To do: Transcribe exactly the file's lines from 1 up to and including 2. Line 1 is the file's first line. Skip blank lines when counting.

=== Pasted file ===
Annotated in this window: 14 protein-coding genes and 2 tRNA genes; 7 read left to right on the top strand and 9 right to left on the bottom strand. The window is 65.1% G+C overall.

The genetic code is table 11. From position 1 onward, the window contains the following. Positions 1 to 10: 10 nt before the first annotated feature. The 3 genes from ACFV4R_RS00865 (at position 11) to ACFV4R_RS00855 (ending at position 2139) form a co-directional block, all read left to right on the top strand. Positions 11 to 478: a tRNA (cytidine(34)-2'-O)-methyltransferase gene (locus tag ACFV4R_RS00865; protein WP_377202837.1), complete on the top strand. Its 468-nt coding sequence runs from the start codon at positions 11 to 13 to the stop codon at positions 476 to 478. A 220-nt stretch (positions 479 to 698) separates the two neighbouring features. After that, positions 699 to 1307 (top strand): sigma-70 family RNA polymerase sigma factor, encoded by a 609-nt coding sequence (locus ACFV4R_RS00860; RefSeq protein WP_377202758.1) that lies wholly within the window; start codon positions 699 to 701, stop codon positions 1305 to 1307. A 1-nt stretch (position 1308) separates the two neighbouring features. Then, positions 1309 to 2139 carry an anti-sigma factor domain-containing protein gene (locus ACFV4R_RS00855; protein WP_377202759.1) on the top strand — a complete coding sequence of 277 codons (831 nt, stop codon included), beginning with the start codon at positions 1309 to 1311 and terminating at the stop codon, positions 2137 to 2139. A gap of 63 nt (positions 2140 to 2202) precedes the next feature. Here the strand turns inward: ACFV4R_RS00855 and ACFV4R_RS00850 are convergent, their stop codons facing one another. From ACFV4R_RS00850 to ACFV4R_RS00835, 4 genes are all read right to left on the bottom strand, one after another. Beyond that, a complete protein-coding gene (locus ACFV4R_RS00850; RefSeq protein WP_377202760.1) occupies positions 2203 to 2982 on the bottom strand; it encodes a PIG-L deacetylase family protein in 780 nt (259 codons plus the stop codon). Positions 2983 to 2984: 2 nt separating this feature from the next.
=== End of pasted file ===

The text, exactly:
Annotated in this window: 14 protein-coding genes and 2 tRNA genes; 7 read left to right on the top strand and 9 right to left on the bottom strand. The window is 65.1% G+C overall.

The genetic code is table 11. From position 1 onward, the window contains the following. Positions 1 to 10: 10 nt before the first annotated feature. The 3 genes from ACFV4R_RS00865 (at position 11) to ACFV4R_RS00855 (ending at position 2139) form a co-directional block, all read left to right on the top strand. Positions 11 to 478: a tRNA (cytidine(34)-2'-O)-methyltransferase gene (locus tag ACFV4R_RS00865; protein WP_377202837.1), complete on the top strand. Its 468-nt coding sequence runs from the start codon at positions 11 to 13 to the stop codon at positions 476 to 478. A 220-nt stretch (positions 479 to 698) separates the two neighbouring features. After that, positions 699 to 1307 (top strand): sigma-70 family RNA polymerase sigma factor, encoded by a 609-nt coding sequence (locus ACFV4R_RS00860; RefSeq protein WP_377202758.1) that lies wholly within the window; start codon positions 699 to 701, stop codon positions 1305 to 1307. A 1-nt stretch (position 1308) separates the two neighbouring features. Then, positions 1309 to 2139 carry an anti-sigma factor domain-containing protein gene (locus ACFV4R_RS00855; protein WP_377202759.1) on the top strand — a complete coding sequence of 277 codons (831 nt, stop codon included), beginning with the start codon at positions 1309 to 1311 and terminating at the stop codon, positions 2137 to 2139. A gap of 63 nt (positions 2140 to 2202) precedes the next feature. Here the strand turns inward: ACFV4R_RS00855 and ACFV4R_RS00850 are convergent, their stop codons facing one another. From ACFV4R_RS00850 to ACFV4R_RS00835, 4 genes are all read right to left on the bottom strand, one after another. Beyond that, a complete protein-coding gene (locus ACFV4R_RS00850; RefSeq protein WP_377202760.1) occupies positions 2203 to 2982 on the bottom strand; it encodes a PIG-L deacetylase family protein in 780 nt (259 codons plus the stop codon). Positions 2983 to 2984: 2 nt separating this feature from the next.